10 essential healthy foods
Thursday, 11 April 2013

10 essential healthy foods

Melonie Clarke delves into the whys and wherefores of healthy eating and spells out how these key ingredients can enhance your diet

Written by Melonie Clarke


The cacao (cocoa) bean is chocolate in its raw form, and it is full of vitamins and antioxidants. It contains theobromine, which has diuretic properties to help the body rid itself of toxins, and phenethylamine, thought to be a mood enhancer. Both of these boost the brain’s production of serotonin. Research has shown that cacao can help increase blood circulation and reduce cholesterol, and also claims anti-ageing qualities.

How to enjoy
Use it in baking in place of dark chocolate. But cacao can be fattening, so eat in moderation.


These beans are a natural source of antioxidants, which can reduce the impact of free radicals and help strengthen the immune system. High in isofl avones, which are thought to reduce the risk of cancer and heart disease, and to ease the symptoms of menopause. They are low in oil, high in protein and have zero cholesterol. Edamame beans contain all nine essential amino acids, and the high fi bre content can help lower cholesterol and aid digestion. Antiinfl ammatory qualities make these a good snack for arthritis sufferers. The beans are rich in vitamins C, B, E and K, which can boost the production of red blood cells; they are also high in minerals, such as calcium, manganese, iron, magnesium, phosphorus and copper.

How to enjoy
Boil in their pods. Once cooked, sprinkle with coarse salt, pop the beans out and enjoy. The shelled beans are also good in salads.



This flower is used as a natural remedy to alleviate asthma and other allergies. It contains vitamins A, B1, B2 and C, as well as phytochemicals, which have anti-infl ammatory properties; and antioxidants, which help protect the body from free radicals. When taken as a tea infusion, elderflower can also help to ease seasonal allergies.

How to enjoy
Best as a tea infusion served with lemon, or elderflower sorbet.


Full of B vitamins, magnesium and manganese, it contains high amounts of fibre, which can help to reduce cholesterol and stabilise blood sugar. Flaxseed is one of the best sources of lignans (chemicals that also act as antioxidants), which can help to balance female hormones once in the intestine. Some research suggests it promotes fertility, reduces menopausal symptoms, and possibly helps prevent breast cancer and Type 2 diabetes.

How to enjoy
Flaxseed needs to be ground to unleash the nutrients. Eat sprinkled on yogurt or porridge.



A great substitute for sugar, jaggery is a more complex form of carbohydrate than normal sugar – meaning it releases its energy slowly, stopping spikes in blood-sugar levels. Its high fibre can relieve constipation. In India it is eaten after a heavy meal to aid digestion. It is rich in minerals, unlike normal sugar.

How to enjoy
Use in place of sugar.


This is full of fibre and has zero fat content. High in numerous vitamins and nutrients, including folate and magnesium. Kale contains more iron – which is essential for the formation of haemoglobin and enzymes, cell growth and liver function – per calorie than beef. Vitamin K content is high, which is thought to help protect the body from cancer. Research also suggests vitamin K can help Alzheimer’s sufferers. Kale is high in vitamins C and A. Vitamin C is great for the immune system and for healthy vision and skin; it is also helpful in maintaining cartilage and joint flexibility. The high calcium levels are good for healthy bones and the metabolism; and the generous amounts of antioxidants make kale a useful detox food.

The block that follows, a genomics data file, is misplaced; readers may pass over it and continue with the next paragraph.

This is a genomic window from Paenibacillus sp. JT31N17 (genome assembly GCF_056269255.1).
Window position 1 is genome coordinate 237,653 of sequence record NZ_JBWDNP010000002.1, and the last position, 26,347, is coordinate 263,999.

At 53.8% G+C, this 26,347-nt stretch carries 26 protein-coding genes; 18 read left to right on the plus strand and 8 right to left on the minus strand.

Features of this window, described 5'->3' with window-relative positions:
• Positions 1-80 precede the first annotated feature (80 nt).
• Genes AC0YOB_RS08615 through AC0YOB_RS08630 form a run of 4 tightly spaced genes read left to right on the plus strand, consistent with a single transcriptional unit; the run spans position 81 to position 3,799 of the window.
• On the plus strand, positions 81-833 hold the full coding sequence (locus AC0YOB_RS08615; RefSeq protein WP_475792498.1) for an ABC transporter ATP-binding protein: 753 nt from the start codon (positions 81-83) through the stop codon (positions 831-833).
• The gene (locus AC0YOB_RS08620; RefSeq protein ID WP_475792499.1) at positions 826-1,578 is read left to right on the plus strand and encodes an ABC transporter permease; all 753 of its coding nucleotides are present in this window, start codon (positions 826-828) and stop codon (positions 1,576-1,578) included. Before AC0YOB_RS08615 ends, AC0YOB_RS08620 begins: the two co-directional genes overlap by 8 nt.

How to enjoy
Sautéed with garlic and butter.


Research has found that it helps to fight three different types of mouth bacteria that can lead to gum disease and tooth decay. It is also thought to help with acid reflux by coating the oesophagus, thus preventing damage from stomach acid. If eaten regularly, manuka honey can help to ease irritable bowel syndrome and may prevent the growth of harmful bacteria that can cause stomach ulcers. Its high level of healthy carbohydrates means it is also a great natural energy booster.

How to enjoy
Why not make a stir-fry, mixing together soy sauce and manuka honey for the sauce?



Low in calories but high in vitamins A, B6, C, plus folate and fibre. Its high level of folic acid – essential for foetal growth in the early stages of pregnancy – makes it a good choice for expectant mothers. With a high water content, okra can help to prevent constipation, gas and abdominal bloating and may help the production of good bacteria or probiotics in the body. It is also thought to ease irritable bowels, ulcers and soothe the gastrointestinal track.

How to enjoy
A great addition to curries, or delicious deep-fried with a yogurt and mint dressing.


This tea contains polyphenols, which may help to control metabolism and protect against the development of tumours. The polyphenols in oolong are also said to help stress. It’s thought that drinking a daily cup of oolong may help to reduce obesity. Recent tests have shown that eczema sufferers have seen an improvement in their condition after drinking it every day. The tea’s antioxidants help protect against tooth decay and strengthen bones. Oolong can also act as a herbal supplement in the management of Type 2 diabetes.

How to enjoy
Serve black in a pretty cup.


Contains nine essential amino acids and has a high protein content. It is also a source of riboflavin, which may help reduce the frequency of migraines. Quinoa is a great power food, improving stamina and recovery time after exercise. Described as a ‘smart carb’, it won’t cause blood-sugar levels to rise. Quinoa is also gluten-free.

How to enjoy
In a salad with feta cheese and lots of fresh vegetables, or boiled and used in place of rice or couscous.

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